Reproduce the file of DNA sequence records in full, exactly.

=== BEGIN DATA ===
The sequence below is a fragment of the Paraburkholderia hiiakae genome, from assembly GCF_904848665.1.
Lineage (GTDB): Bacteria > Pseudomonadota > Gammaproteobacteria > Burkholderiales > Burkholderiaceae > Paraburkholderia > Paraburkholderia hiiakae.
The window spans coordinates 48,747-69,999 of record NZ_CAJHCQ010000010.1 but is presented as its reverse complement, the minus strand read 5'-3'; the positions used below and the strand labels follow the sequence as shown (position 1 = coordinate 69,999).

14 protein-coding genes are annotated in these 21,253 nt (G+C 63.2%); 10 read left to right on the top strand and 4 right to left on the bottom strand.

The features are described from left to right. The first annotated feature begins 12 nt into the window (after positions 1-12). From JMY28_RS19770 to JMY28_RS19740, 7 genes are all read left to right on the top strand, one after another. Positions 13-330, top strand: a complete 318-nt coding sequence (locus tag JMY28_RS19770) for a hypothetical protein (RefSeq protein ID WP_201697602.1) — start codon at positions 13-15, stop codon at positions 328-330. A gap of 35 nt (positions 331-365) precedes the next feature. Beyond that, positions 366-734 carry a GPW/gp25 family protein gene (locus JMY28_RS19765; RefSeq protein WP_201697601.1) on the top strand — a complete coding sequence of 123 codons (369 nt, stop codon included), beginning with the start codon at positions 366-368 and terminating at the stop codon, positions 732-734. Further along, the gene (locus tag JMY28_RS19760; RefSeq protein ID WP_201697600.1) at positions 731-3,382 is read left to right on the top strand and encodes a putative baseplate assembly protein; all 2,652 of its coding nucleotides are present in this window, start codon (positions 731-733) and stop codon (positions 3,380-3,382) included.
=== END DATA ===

The sequence below is a fragment of the Paraburkholderia hiiakae genome, from assembly GCF_904848665.1.
Lineage (GTDB): Bacteria > Pseudomonadota > Gammaproteobacteria > Burkholderiales > Burkholderiaceae > Paraburkholderia > Paraburkholderia hiiakae.
The window spans coordinates 48,747-69,999 of record NZ_CAJHCQ010000010.1 but is presented as its reverse complement, the minus strand read 5'-3'; the positions used below and the strand labels follow the sequence as shown (position 1 = coordinate 69,999).

14 protein-coding genes are annotated in these 21,253 nt (G+C 63.2%); 10 read left to right on the top strand and 4 right to left on the bottom strand.

The features are described from left to right. The first annotated feature begins 12 nt into the window (after positions 1-12). From JMY28_RS19770 to JMY28_RS19740, 7 genes are all read left to right on the top strand, one after another. Positions 13-330, top strand: a complete 318-nt coding sequence (locus tag JMY28_RS19770) for a hypothetical protein (RefSeq protein ID WP_201697602.1) — start codon at positions 13-15, stop codon at positions 328-330. A gap of 35 nt (positions 331-365) precedes the next feature. Beyond that, positions 366-734 carry a GPW/gp25 family protein gene (locus JMY28_RS19765; RefSeq protein WP_201697601.1) on the top strand — a complete coding sequence of 123 codons (369 nt, stop codon included), beginning with the start codon at positions 366-368 and terminating at the stop codon, positions 732-734. Further along, the gene (locus tag JMY28_RS19760; RefSeq protein ID WP_201697600.1) at positions 731-3,382 is read left to right on the top strand and encodes a putative baseplate assembly protein; all 2,652 of its coding nucleotides are present in this window, start codon (positions 731-733) and stop codon (positions 3,380-3,382) included.